18. Todd fuller-Warriors
No. 11, First Round –- 1996
An Academic All-American who couldn’t put two and two together on the court, Fuller was one in a series of disappointing Golden State picks. The last selection of the ill-fated Dave Twardzik Era, Fuller was taken ahead of Steve Nash, Kobe Bryant, Peja Stojakovic, Zydrunas Ilgauskas and Jermaine O'Neal. Ouch. Fuller averaged around four points and three rebounds in five NBA seasons.
13. Billy Owens, Kings
The Next Larry Bird? He was barely the Next Ken Norman. Owens was a jack of all trades, master of none, unless you count floating through practices and tipping the scales to be admirable qualities worth mastering. Drafted by the Kings, Owens became part of a Danny Ferry-esque deal between Sacramento and Golden State that saw the Warriors give up future Hall of Famer Mitch Richmond for Owens' rights
4. Joe Smith, Warriors
Average in name and game, Smith has parlayed his status as a top overall pick into a serviceable career for five different teams, but later selections Antonio McDyess, Jerry Stackhouse, Rasheed Wallace and (especially) Kevin Garnett all have had better careers. Smith's selection changed the way NBA teams look at lottery picks -- do you take the fully-formed All-American from the ACC or the rail-thin project out of high school? Unfortunately for the Warriors, in '95, orthodoxy was out the window.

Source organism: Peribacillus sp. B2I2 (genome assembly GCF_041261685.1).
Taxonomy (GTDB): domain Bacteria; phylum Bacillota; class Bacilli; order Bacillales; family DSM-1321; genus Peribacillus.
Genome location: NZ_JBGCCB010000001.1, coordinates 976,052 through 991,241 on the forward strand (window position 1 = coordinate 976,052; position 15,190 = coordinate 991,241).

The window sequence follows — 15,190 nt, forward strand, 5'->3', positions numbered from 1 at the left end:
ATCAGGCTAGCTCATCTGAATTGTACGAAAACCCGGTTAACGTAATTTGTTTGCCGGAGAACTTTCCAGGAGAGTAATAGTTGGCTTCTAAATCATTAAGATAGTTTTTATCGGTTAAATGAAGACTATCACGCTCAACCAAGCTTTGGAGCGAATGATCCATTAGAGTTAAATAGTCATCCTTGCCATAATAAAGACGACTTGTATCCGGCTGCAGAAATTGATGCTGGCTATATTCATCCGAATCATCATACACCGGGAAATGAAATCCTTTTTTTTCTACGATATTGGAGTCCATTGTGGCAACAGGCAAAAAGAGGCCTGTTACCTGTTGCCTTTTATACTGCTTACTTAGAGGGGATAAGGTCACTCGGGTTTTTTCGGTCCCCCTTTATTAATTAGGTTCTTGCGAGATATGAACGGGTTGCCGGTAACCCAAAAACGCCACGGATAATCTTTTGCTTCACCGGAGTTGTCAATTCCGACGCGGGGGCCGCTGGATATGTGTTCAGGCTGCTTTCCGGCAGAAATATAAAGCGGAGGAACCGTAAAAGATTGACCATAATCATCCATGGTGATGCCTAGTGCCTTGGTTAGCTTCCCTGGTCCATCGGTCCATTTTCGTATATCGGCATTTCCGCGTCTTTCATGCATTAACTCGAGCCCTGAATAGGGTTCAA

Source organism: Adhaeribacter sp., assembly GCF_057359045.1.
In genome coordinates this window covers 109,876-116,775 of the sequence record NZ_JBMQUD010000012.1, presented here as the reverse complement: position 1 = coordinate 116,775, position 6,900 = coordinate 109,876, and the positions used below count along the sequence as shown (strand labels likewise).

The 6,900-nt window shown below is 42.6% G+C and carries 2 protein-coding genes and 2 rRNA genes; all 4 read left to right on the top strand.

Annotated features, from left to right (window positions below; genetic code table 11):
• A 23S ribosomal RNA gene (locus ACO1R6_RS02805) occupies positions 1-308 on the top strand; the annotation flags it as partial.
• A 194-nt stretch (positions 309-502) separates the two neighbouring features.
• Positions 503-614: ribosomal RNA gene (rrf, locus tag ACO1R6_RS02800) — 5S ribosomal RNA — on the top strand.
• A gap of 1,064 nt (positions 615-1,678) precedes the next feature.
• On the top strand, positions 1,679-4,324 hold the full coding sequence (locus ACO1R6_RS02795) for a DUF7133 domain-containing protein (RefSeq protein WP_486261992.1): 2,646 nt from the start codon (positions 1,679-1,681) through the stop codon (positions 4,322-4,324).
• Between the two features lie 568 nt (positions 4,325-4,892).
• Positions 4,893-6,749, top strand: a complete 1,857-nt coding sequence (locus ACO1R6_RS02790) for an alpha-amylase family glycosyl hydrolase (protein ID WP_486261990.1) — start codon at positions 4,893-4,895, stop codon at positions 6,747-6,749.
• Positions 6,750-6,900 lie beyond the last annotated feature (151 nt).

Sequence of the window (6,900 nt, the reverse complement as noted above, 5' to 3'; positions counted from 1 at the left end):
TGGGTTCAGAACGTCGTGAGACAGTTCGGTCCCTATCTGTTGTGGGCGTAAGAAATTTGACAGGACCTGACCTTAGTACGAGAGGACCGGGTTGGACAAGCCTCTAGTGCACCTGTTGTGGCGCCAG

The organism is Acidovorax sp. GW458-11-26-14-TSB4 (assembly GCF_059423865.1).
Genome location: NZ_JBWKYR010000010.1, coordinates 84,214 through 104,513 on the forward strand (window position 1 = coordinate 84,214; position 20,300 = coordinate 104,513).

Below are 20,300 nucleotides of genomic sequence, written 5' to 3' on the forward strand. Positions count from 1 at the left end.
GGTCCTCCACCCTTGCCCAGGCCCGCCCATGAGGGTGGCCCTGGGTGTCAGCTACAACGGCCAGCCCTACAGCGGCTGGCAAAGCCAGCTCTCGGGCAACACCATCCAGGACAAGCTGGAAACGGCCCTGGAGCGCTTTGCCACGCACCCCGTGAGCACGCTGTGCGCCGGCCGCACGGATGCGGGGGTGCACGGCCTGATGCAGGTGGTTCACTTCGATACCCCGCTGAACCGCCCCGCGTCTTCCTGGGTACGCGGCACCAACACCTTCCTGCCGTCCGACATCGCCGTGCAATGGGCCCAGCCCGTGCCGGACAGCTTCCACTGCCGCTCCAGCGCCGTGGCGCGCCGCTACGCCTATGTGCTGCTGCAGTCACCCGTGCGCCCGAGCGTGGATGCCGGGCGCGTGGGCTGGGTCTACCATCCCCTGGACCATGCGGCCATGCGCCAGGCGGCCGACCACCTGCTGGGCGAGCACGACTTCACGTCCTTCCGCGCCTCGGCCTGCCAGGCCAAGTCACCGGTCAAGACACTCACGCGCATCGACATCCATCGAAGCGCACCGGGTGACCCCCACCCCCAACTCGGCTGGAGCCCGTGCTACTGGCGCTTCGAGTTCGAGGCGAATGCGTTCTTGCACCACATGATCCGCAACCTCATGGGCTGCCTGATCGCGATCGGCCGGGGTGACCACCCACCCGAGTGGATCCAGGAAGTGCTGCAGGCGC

2. Chris Washburn, Warriors
Of the dozens of busts in the '86 Draft, most either fell victim to obesity (William Bedford) or drug problems (Roy Tarpley). Somehow, Chris Washburn combined the two in one glorious, spiraling descent out of the lottery and into oblivion. The N.C. State product scored a grand total of 222 points in 72 career games.
Will write out another piece about each of these players soon but 5 years from today when we're talking about the 2013 NBA Draft let's pray we aren't joking about the Warriors 2008 lottery pick.